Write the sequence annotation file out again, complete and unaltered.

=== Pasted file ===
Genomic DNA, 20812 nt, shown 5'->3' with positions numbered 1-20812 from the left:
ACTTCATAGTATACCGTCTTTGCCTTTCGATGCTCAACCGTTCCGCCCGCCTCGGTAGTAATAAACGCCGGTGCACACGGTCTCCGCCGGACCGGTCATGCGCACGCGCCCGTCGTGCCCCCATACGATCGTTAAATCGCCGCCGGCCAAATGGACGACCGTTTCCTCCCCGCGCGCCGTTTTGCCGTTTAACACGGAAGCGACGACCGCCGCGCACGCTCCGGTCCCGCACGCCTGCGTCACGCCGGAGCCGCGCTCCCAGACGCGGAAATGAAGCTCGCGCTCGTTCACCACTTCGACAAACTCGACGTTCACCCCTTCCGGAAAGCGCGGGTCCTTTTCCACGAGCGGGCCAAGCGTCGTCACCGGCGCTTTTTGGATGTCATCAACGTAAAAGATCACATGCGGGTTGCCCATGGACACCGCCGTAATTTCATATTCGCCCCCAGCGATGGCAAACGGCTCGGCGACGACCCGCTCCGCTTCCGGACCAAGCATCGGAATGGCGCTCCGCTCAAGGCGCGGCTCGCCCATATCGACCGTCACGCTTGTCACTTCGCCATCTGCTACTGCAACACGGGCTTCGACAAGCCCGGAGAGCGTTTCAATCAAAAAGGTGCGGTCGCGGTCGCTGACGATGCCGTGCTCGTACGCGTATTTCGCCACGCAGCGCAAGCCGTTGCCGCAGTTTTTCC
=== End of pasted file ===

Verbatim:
Genomic DNA, 20812 nt, shown 5'->3' with positions numbered 1-20812 from the left:
ACTTCATAGTATACCGTCTTTGCCTTTCGATGCTCAACCGTTCCGCCCGCCTCGGTAGTAATAAACGCCGGTGCACACGGTCTCCGCCGGACCGGTCATGCGCACGCGCCCGTCGTGCCCCCATACGATCGTTAAATCGCCGCCGGCCAAATGGACGACCGTTTCCTCCCCGCGCGCCGTTTTGCCGTTTAACACGGAAGCGACGACCGCCGCGCACGCTCCGGTCCCGCACGCCTGCGTCACGCCGGAGCCGCGCTCCCAGACGCGGAAATGAAGCTCGCGCTCGTTCACCACTTCGACAAACTCGACGTTCACCCCTTCCGGAAAGCGCGGGTCCTTTTCCACGAGCGGGCCAAGCGTCGTCACCGGCGCTTTTTGGATGTCATCAACGTAAAAGATCACATGCGGGTTGCCCATGGACACCGCCGTAATTTCATATTCGCCCCCAGCGATGGCAAACGGCTCGGCGACGACCCGCTCCGCTTCCGGACCAAGCATCGGAATGGCGCTCCGCTCAAGGCGCGGCTCGCCCATATCGACCGTCACGCTTGTCACTTCGCCATCTGCTACTGCAACACGGGCTTCGACAAGCCCGGAGAGCGTTTCAATCAAAAAGGTGCGGTCGCGGTCGCTGACGATGCCGTGCTCGTACGCGTATTTCGCCACGCAGCGCAAGCCGTTGCCGCAGTTTTTCC